I went to college in NYC in a beautiful campus and right now I think back and have rosy eyes about it: “wow, the buildings, the experience, it was amazing!” but then if I ask the question: is that really how I experienced college? The answer for most of the time is no. Most of the times I was rushed, sleep deprived and stressed out of my mind because I was behind my reading, my papers, etc. There were moments during senior year, especially the last semester where I really focused on savoring the experience because I knew it was my last couple of months there. Now I look back and think: what was I so stressed out about? It was all gonna work out fine, I could have enjoyed it so much more.
Of course, it’s easy to say that once I’ve had professional success and my post graduation fears didn’t come true. But I think I can apply the same hindsight to my life right now. When I look back at my twenties, I’ll remember my first business and my time in India and what an amazing experience that was. Great! Now, can I make sure that I experience MORE of that NOW?
And that’s what being present and in the moment is currently doing for me.
Here are most of the habits that have helped me cultivate this mindset, and way of being/showing up:
• Morning jog to wake up by body and experience physical vitality
• Listening to an audio book about a topic I want to learn about (you can get your first audiobook free on Audible, http://www.audible.com/)
• Mindfulness meditation practice with Calm — I love their 7-day programs, while drinking a cup of delicious tea (http://www.calm.com/)
• Keeping the 5-minute journal (http://www.fiveminutejournal.com/)
• After meditation and my delicious breakfast, spend 30–90 mins of deep work without interruptions working on my most important task of the day — this one is huge for me to feel like a productive, contributing human being BUT it’s so hard to do/I’m not as focused while doing it if I haven’t had time to myself whether through running and or meditation but really both. There are days when I’m tempted to skip it so “I can be super productive and finish my work” and every single time I lose steam faster and spend a lot of time being distracted. So I’ve learned that my jogging and meditation are an investment in staying focused on my highest point of contribution throughout the day. I feel SOOO good and grateful after this that “it almost feels like I’m cheating”.
• Knowing myself and developing habits that support me. I love to work and to work on a task uninterruptedly. Once I’ve done this though, I need human interaction; otherwise, I’m unhappy and feel like what’s the point of being so productive? So I spend time with my partner going on a scooter ride in the neighborhood or going out to eat dessert or meeting a friend for tea. These all work in combination. If I only spent time socializing, I wouldn’t feel great about myself.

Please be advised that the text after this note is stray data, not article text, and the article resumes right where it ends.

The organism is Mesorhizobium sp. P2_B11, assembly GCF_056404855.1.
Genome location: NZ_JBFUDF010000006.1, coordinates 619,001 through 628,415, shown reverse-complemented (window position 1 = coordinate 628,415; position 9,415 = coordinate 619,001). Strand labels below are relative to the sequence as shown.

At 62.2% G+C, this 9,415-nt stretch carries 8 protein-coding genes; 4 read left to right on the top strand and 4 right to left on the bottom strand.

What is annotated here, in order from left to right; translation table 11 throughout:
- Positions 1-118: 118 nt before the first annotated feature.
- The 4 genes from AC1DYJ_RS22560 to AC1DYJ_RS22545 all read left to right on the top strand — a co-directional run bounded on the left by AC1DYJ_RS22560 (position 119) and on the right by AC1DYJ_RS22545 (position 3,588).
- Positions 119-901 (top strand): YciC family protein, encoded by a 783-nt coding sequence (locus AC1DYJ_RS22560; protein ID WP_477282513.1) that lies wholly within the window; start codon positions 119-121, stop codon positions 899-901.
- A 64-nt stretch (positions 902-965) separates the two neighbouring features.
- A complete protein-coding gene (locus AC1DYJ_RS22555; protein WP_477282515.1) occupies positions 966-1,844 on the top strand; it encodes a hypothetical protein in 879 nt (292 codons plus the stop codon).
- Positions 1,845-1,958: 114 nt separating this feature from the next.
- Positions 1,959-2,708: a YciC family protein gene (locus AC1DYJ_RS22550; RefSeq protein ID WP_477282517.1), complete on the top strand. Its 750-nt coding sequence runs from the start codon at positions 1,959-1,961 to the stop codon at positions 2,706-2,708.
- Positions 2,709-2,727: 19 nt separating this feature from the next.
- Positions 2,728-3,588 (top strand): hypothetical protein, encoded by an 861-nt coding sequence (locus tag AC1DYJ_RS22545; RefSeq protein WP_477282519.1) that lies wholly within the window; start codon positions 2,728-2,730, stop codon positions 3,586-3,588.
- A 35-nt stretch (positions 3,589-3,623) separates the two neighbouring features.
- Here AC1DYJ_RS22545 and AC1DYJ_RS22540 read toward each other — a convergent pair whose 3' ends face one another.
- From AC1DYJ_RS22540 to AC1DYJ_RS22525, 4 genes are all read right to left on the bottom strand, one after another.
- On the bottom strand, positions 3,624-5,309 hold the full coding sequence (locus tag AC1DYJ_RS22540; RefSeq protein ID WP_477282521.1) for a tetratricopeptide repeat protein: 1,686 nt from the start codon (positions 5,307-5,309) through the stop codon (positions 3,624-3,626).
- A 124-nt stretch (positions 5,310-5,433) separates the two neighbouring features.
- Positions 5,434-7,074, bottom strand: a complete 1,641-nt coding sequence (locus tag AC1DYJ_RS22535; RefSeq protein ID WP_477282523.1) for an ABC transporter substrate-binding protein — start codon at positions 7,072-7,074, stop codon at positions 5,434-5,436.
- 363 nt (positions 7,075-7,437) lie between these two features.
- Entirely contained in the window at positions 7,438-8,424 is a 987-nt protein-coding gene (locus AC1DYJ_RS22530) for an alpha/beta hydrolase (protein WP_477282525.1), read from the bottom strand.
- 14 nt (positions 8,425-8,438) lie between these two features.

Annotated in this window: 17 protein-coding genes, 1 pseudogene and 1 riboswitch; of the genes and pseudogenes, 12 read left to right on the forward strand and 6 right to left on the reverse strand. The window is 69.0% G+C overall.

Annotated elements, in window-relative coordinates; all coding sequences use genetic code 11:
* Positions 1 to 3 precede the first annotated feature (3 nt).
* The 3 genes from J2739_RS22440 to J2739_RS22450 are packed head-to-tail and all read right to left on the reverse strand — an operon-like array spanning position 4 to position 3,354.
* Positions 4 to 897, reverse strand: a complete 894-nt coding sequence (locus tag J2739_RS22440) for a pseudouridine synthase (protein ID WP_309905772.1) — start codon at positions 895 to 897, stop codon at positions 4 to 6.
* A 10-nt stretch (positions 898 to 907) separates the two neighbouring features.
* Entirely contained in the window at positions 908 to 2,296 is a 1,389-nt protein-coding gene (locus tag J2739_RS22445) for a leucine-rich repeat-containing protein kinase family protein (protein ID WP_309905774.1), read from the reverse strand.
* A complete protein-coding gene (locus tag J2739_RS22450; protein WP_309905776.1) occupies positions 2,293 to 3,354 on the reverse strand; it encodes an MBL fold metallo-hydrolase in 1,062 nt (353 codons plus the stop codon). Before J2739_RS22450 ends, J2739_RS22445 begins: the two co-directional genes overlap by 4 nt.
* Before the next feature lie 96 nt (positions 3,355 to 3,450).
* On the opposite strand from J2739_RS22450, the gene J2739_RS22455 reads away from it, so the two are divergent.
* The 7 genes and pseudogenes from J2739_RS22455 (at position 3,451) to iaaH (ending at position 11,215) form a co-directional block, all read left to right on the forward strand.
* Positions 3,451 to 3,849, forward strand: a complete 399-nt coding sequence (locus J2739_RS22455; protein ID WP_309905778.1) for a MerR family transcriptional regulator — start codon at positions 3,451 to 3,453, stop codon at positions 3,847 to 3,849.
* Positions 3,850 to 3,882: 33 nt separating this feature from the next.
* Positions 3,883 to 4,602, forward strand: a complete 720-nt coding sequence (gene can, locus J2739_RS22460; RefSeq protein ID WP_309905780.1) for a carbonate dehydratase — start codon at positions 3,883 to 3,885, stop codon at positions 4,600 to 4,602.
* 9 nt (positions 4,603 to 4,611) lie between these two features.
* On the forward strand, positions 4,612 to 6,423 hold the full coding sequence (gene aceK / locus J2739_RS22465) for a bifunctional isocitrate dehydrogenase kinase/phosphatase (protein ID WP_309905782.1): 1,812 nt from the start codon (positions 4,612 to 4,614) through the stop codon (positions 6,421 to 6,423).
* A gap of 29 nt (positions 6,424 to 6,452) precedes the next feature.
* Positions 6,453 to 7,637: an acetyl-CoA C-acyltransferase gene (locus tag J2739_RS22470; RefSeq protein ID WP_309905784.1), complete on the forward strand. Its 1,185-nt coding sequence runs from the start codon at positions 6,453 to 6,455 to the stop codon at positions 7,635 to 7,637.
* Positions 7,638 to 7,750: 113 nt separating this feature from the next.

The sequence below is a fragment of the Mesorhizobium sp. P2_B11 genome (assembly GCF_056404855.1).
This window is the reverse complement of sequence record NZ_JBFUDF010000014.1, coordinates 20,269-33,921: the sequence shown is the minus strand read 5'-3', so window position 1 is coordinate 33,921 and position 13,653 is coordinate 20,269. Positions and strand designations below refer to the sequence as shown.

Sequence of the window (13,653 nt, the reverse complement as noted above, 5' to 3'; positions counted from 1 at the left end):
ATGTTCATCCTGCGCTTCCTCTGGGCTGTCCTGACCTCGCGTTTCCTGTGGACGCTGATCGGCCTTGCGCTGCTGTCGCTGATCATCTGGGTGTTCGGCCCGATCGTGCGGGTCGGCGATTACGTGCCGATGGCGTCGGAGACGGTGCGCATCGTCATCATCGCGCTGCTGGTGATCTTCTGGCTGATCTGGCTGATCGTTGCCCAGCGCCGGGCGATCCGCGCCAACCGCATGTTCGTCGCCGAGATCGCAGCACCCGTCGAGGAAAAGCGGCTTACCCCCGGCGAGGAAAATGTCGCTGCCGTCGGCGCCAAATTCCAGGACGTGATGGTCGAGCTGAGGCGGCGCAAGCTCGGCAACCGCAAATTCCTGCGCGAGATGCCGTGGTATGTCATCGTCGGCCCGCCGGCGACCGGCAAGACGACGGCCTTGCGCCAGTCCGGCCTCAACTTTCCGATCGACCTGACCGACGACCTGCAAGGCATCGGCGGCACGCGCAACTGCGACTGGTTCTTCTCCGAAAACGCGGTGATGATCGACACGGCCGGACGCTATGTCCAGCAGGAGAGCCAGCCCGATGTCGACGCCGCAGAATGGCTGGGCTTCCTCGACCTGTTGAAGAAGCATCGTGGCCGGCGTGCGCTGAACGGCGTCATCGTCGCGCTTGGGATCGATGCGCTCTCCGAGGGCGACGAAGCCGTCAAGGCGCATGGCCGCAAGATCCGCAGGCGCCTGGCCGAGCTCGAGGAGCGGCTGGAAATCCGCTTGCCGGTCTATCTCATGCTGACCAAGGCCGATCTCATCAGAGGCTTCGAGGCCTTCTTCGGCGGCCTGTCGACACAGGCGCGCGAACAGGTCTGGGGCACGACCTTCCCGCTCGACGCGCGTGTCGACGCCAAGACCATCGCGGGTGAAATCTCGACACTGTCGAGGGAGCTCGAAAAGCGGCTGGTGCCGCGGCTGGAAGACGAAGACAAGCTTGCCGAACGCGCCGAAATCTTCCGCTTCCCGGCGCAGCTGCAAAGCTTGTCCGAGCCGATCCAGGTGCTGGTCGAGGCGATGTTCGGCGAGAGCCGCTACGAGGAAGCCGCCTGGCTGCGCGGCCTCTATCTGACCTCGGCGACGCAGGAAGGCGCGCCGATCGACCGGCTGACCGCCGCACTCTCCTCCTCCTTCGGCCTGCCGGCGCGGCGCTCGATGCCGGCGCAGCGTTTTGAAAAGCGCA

• Getting 8 hours of sleep — this is the most important one. I prioritize sleep over everything else. Being flexible with this has been hugely helpful. I used to want to wake up at 5am, and whenever I didn’t reach my goal I would feel horrible about myself. Now I have a window, admittedly a pretty wide one, between 6am and 8:30am (8:30am really is the latest because otherwise it gets too hot to run).
One thing I plan on doing to continue cultivating the mindset of being present
• From Essentialism (http://www.audible.com/pd/Self-Development/Essentialism-Audiobook/B00IWZ6XGA)--giving myself more margin: I hate to rush, for example, I want to enjoy my breakfast and enjoy my run without feeling rushed, and without having to think “I have to run back now”, so I give myself margin: instead of 30 mins. I’ll give myself 45 so I can be leisurely about it. This allows me to “relax for the same result” (https://sivers.org/relax, Derek Sivers), and enjoy the journey, literally: walk leisurely, appreciate the beauty around me, smile, enjoy my walk.
• In dance class my instructor told us to slow down: Slow means quality, and I think that’s true for life, specifically for the appreciation of daily life.
Do you have any experience with choosing to be present? What did you discover as a result of it?